There is nothing quite like the Bugatti Veyron Grand Sport. With 987 hp from its quad-turbocharged 8.0-liter W16 engine and a claimed top speed of 252 mph, it is not only the most powerful but also the fastest open-top production car in the world.

At least it was for a year or two. With the introduction of the drop-top Veyron Grand Sport Vitesse, the stakes have been raised again. Packing the same upgraded engine used by the Veyron Super Sport (the world’s fastest road car), this final incarnation of the modern-day Bugatti delivers an outrageous 1,183 hp and is said to reach 255 mph flat out in seventh gear.

With such statistics, it would be all too easy to dismiss the Veyron Grand Sport Vitesse as nothing but a four-wheeled irreverence. Who needs that much power and the ability to go that fast in a road-going convertible, anyway?

But as Bugatti test driver Pierre-Henri Raphanel explains, “The only people who don’t consider it worthy of the ‘ultimate car in the world’ tag are those who haven’t driven it. There are cars that can do some of what the Vitesse does for a fraction of the price, but there are none that can do all of what it does.”

The car’s 0-to-62-mph time is 0.1 second slower than the Grand Sport at 2.6 seconds, given its larger turbochargers and their added inertia. But once it hits maximum boost, no other street-legal car—save for its closed-roof Super Sport sibling—has a hope of staying in touch. The car’s official 0-to-124-mph time is 7.1 seconds, and 186 mph comes in just 16.0 seconds. Bugatti says it runs the quarter-mile in 10.0 seconds.

For the full 255-mph experience you need the roof and a separate key that triggers a range of aerodynamic adjustments, including closing off front diffusers for added stability and trimming the rear-wing angle from 16 degrees to 3 degrees to reduce drag. Carbon-ceramic discs measuring 15.7 inches in diameter up front and 15.0 inches at the rear knock off speed with great authority, and the pedal feel is superb. Bugatti says the Vitesse’s brakes generate a maximum 2.0 g, hauling it to standstill from 62 mph in just 103 feet. That means the car will run from 0 to 62 mph and back to 0 in just 5.9 seconds.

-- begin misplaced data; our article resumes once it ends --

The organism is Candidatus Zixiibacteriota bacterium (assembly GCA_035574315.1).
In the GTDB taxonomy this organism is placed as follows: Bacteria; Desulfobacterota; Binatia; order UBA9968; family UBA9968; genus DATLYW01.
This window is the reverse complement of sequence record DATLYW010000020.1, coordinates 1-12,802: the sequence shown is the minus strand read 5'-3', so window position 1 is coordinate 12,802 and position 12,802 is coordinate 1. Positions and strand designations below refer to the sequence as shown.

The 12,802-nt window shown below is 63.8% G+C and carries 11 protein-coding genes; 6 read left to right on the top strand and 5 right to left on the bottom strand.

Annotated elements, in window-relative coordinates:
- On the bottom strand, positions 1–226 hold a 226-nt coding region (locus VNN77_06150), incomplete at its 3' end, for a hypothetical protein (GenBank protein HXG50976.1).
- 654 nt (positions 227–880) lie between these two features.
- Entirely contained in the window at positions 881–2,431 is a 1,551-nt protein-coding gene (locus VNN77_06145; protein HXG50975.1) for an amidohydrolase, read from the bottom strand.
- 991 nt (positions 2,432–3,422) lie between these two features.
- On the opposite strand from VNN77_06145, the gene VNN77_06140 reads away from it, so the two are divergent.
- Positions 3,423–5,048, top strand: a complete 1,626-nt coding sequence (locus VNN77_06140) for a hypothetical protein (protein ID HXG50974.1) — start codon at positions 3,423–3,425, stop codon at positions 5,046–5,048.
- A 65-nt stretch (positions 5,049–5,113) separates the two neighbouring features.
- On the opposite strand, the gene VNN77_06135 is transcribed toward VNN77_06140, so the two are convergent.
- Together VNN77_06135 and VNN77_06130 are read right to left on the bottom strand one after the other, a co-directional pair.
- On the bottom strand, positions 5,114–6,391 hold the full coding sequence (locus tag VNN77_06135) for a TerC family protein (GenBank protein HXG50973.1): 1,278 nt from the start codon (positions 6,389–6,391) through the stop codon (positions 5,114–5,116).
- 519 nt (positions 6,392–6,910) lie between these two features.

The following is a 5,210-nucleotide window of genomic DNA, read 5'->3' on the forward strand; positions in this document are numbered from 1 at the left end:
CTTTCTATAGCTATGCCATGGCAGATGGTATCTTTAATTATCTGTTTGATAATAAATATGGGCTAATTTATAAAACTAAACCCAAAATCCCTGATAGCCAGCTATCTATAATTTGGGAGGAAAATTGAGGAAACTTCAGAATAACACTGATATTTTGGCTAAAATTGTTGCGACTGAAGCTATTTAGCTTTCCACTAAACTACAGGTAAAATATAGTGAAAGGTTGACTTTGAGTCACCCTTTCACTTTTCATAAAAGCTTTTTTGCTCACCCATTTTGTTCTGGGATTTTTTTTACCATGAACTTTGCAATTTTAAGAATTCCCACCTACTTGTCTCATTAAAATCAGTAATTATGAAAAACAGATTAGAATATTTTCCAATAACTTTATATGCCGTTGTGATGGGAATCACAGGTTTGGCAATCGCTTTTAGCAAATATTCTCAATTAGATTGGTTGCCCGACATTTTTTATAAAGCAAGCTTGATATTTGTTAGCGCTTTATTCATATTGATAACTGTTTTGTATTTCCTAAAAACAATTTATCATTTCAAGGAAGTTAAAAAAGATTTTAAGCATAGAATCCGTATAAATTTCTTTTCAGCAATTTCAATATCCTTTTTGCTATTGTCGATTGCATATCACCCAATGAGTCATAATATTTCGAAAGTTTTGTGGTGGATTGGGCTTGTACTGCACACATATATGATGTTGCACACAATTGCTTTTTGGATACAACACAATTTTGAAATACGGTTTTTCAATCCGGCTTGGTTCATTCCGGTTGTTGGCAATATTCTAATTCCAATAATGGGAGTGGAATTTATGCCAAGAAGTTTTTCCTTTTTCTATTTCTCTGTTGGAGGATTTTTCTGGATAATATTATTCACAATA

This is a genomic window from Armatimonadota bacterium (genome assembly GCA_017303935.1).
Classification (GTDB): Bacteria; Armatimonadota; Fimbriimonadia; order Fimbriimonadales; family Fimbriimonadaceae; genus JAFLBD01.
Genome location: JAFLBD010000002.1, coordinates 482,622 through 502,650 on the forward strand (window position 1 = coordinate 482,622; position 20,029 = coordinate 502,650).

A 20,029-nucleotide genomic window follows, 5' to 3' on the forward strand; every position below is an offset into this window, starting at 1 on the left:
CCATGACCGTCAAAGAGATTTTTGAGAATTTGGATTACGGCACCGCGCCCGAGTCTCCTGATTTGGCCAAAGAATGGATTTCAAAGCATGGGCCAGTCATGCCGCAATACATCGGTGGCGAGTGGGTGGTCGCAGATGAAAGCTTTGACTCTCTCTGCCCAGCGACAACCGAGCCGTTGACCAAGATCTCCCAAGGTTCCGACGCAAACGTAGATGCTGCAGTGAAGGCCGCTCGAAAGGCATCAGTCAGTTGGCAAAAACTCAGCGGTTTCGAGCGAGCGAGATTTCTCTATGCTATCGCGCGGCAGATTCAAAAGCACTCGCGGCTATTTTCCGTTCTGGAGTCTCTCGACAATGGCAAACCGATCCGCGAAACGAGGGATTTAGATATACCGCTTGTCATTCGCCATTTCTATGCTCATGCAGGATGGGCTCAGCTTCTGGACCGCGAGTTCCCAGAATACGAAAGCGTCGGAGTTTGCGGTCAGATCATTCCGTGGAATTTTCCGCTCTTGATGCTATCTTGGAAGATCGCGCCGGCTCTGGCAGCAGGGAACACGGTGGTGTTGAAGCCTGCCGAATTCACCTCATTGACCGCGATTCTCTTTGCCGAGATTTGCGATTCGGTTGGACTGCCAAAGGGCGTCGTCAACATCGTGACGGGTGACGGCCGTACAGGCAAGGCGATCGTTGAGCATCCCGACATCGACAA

The new Bugatti’s dynamic limits are so high that we will not pretend that we came anywhere near approaching them. We can say that the Vitesse corners in a satisfyingly controlled fashion devoid of any on-the-knife-edge drama of some high-end supercars. There’s a small degree of initial lean on the entry to corners as the chassis loads up with lateral force. But from there on, the body remains resolutely flat.

At nearly $2.14 million at today’s exchange rates, the Vitesse’s price is every bit as breathtaking as the new Bugatti’s sheer performance. By comparison, the standard Grand Sport will set you back $1.77 million. The Veyron and the Veyron Super Sport coupe are officially sold out, and 69 of the 150 Grand Sport and Grand Sport Vitesse models are spoken for. Apparently the Vitesse not only is astonishing in ability, but those in the know also see it as a solid investment—and a very fast one at that.

ON SALE: Now

Miller Motor Cars
342 West Putnam Avenue, Greenwich, CT 06830

Phone: (203) 629-3890

BASE PRICE: $2.14 million (est)

DRIVETRAIN: 8.0-liter, 1,183-hp, 1,106-lb-ft W16; AWD, seven-speed automatic

CURB WEIGHT: 4,378 lb

0-62 MPH: 2.6 sec (mfr)

FUEL ECONOMY (EPA): N/A